The substrate 220 also comprises current interrupters (CI) 230. Alternatively, the CI 230 may be formed at least partially through one or more layers located over the substrate 220. The CI 230 may comprise one or more trenches formed in the substrate 220 or layers thereon, wherein the trenches may be at least partially filled with silicon dioxide, low-k dielectric materials, and/or other electrically insulating materials. The trenches may be formed by wet or dry etching and/or other processes. Portions of the CI 230 may also extend above the substrate 220. The depth of the CI 230 may be at least sufficient to block a substantial portion of eddy current generated by current flowing through proximate features. In one embodiment, the depth of the CI 230 may range between about 2 μm and about 20 μm. For example, the depth of the CI 230 may be about 10 μm. However, other depths greater than 20 μm, including 100 μm and above, are also within the scope of the present disclosure.

The CI 230 may limit current flow within the substrate 220 to within slender conductive sections interposing portions or ones of the CI 230. Consequently, at least in some embodiments according to aspects of the present disclosure, eddy currents in the substrate 220 may be reduced or eliminated. Moreover, the cumulative or aggregate perimeter or footprint of the CI 230 may be substantially similar to the cumulative or aggregate perimeter or footprint of the inductive element 210. For example, the outer boundary of the footprint of the CI 230 may be about 10 percent or otherwise slightly larger than the outer boundary of the footprint of the inductive element 210, and/or the aggregate outer boundary of the CI 230 (or the azimuth projection thereof) may substantially or entirely encompass the outer boundary of the inductive element 210 (or the azimuth projection thereof).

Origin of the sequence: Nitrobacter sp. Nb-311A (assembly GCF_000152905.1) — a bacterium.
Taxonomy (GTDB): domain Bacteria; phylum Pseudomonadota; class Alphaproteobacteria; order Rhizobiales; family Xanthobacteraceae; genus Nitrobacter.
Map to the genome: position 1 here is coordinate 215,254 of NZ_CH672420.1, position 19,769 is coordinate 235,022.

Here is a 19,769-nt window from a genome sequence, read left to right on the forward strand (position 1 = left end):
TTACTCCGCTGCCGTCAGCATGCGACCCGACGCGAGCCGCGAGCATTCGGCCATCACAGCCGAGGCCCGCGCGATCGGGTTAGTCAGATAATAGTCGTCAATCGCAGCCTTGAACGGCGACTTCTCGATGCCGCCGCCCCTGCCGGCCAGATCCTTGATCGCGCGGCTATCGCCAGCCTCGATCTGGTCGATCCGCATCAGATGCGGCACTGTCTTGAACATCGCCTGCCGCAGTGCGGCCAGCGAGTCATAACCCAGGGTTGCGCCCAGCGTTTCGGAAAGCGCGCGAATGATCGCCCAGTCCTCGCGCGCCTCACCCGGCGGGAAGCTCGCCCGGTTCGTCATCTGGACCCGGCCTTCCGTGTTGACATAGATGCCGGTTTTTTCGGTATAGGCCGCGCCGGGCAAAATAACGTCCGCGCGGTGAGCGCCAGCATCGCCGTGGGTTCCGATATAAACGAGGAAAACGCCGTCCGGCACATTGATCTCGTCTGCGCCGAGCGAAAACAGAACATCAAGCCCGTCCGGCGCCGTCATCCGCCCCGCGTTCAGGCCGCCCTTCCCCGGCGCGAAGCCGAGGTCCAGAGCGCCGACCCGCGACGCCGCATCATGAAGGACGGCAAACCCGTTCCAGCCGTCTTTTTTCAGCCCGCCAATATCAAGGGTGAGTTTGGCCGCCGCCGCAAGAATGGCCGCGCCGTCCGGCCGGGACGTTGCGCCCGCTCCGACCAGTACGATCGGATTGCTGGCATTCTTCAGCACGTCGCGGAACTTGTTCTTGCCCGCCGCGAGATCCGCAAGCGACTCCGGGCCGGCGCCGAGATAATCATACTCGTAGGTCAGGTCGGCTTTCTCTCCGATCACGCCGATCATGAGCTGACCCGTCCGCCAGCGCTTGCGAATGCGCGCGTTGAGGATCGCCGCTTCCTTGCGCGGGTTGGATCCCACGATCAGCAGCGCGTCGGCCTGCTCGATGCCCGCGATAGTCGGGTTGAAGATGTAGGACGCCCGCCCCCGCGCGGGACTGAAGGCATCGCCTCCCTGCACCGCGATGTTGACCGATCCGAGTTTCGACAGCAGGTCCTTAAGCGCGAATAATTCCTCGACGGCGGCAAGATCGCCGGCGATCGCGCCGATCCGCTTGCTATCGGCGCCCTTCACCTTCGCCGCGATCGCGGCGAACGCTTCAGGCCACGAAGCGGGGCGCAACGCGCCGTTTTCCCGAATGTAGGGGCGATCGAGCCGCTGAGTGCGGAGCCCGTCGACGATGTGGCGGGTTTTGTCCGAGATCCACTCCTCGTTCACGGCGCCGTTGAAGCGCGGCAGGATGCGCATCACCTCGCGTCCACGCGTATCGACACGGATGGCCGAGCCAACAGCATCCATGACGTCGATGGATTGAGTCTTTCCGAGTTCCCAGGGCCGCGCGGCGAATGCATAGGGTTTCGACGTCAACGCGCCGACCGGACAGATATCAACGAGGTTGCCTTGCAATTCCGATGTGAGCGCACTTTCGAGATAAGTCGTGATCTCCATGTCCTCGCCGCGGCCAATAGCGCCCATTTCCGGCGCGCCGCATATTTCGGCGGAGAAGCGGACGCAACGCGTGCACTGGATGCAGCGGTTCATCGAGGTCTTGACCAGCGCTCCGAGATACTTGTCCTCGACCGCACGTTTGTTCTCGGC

Referring to FIG. 3, illustrated is a perspective view of one embodiment of the CI 230 shown in FIG. 2. The CI 230 may have one or more regions 310 each having a plurality of slender and/or elongated fingers or trenches of varying or substantially similar lengths. For example, in the embodiment shown in FIG. 3, the regions 310 are each substantially triangular-shaped and define eleven to thirteen elongated members in the layer(s) 320 and/or a substrate portion in which the regions 310 are formed. The pattern of the CI 230 and/or portions or ones thereof may be configured along directions substantially perpendicular or otherwise non-parallel to the direction of eddy current(s) established by current flowing in adjacent features, including current flowing through the inductive element 210, or magnetic fields induced thereby. In some embodiments, such a configuration may limit the paths along which eddy current may flow, possibly impairing the energy loss mechanism of the eddy current. In some embodiments, such decreased energy loss may increase the quality factor of the inductive element 210. The CI 230 may also increase the effective resistivity of the substrate 220, possibly due to the insulating property of the silicon dioxide or other material(s) forming the CI 230. However, all embodiments within the scope of the present disclosure do not necessarily exhibit these characteristics.